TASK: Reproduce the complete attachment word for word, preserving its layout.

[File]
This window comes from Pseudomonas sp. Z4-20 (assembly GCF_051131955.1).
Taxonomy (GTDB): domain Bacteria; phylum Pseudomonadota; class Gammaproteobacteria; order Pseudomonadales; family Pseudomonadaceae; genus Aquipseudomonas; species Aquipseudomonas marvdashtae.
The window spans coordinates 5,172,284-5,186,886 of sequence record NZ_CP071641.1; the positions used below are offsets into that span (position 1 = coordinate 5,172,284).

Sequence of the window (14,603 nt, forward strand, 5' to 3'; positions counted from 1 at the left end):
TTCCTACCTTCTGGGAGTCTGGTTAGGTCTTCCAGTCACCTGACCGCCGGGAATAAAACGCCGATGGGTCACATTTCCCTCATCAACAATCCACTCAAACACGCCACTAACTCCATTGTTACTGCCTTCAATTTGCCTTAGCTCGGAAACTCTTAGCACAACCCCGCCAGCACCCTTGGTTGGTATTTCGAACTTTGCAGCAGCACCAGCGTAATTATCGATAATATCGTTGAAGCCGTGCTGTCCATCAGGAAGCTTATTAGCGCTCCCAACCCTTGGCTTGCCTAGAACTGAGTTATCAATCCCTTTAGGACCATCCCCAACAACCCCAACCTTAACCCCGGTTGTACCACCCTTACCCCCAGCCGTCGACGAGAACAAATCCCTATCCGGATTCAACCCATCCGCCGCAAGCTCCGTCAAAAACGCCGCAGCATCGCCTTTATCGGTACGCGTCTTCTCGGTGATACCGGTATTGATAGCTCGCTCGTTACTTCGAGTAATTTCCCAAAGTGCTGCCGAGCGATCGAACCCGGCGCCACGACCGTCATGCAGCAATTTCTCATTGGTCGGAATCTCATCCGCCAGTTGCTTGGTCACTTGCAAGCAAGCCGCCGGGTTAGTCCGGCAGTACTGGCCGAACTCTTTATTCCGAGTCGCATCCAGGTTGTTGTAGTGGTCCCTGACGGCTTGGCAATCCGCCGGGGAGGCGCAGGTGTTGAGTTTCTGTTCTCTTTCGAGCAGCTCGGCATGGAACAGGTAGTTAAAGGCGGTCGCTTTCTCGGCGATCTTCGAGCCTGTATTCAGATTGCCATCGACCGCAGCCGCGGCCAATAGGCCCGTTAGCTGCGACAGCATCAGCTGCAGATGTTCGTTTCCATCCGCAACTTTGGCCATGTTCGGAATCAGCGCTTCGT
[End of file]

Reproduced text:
This window comes from Pseudomonas sp. Z4-20 (assembly GCF_051131955.1).
Taxonomy (GTDB): domain Bacteria; phylum Pseudomonadota; class Gammaproteobacteria; order Pseudomonadales; family Pseudomonadaceae; genus Aquipseudomonas; species Aquipseudomonas marvdashtae.
The window spans coordinates 5,172,284-5,186,886 of sequence record NZ_CP071641.1; the positions used below are offsets into that span (position 1 = coordinate 5,172,284).

Sequence of the window (14,603 nt, forward strand, 5' to 3'; positions counted from 1 at the left end):
TTCCTACCTTCTGGGAGTCTGGTTAGGTCTTCCAGTCACCTGACCGCCGGGAATAAAACGCCGATGGGTCACATTTCCCTCATCAACAATCCACTCAAACACGCCACTAACTCCATTGTTACTGCCTTCAATTTGCCTTAGCTCGGAAACTCTTAGCACAACCCCGCCAGCACCCTTGGTTGGTATTTCGAACTTTGCAGCAGCACCAGCGTAATTATCGATAATATCGTTGAAGCCGTGCTGTCCATCAGGAAGCTTATTAGCGCTCCCAACCCTTGGCTTGCCTAGAACTGAGTTATCAATCCCTTTAGGACCATCCCCAACAACCCCAACCTTAACCCCGGTTGTACCACCCTTACCCCCAGCCGTCGACGAGAACAAATCCCTATCCGGATTCAACCCATCCGCCGCAAGCTCCGTCAAAAACGCCGCAGCATCGCCTTTATCGGTACGCGTCTTCTCGGTGATACCGGTATTGATAGCTCGCTCGTTACTTCGAGTAATTTCCCAAAGTGCTGCCGAGCGATCGAACCCGGCGCCACGACCGTCATGCAGCAATTTCTCATTGGTCGGAATCTCATCCGCCAGTTGCTTGGTCACTTGCAAGCAAGCCGCCGGGTTAGTCCGGCAGTACTGGCCGAACTCTTTATTCCGAGTCGCATCCAGGTTGTTGTAGTGGTCCCTGACGGCTTGGCAATCCGCCGGGGAGGCGCAGGTGTTGAGTTTCTGTTCTCTTTCGAGCAGCTCGGCATGGAACAGGTAGTTAAAGGCGGTCGCTTTCTCGGCGATCTTCGAGCCTGTATTCAGATTGCCATCGACCGCAGCCGCGGCCAATAGGCCCGTTAGCTGCGACAGCATCAGCTGCAGATGTTCGTTTCCATCCGCAACTTTGGCCATGTTCGGAATCAGCGCTTCGT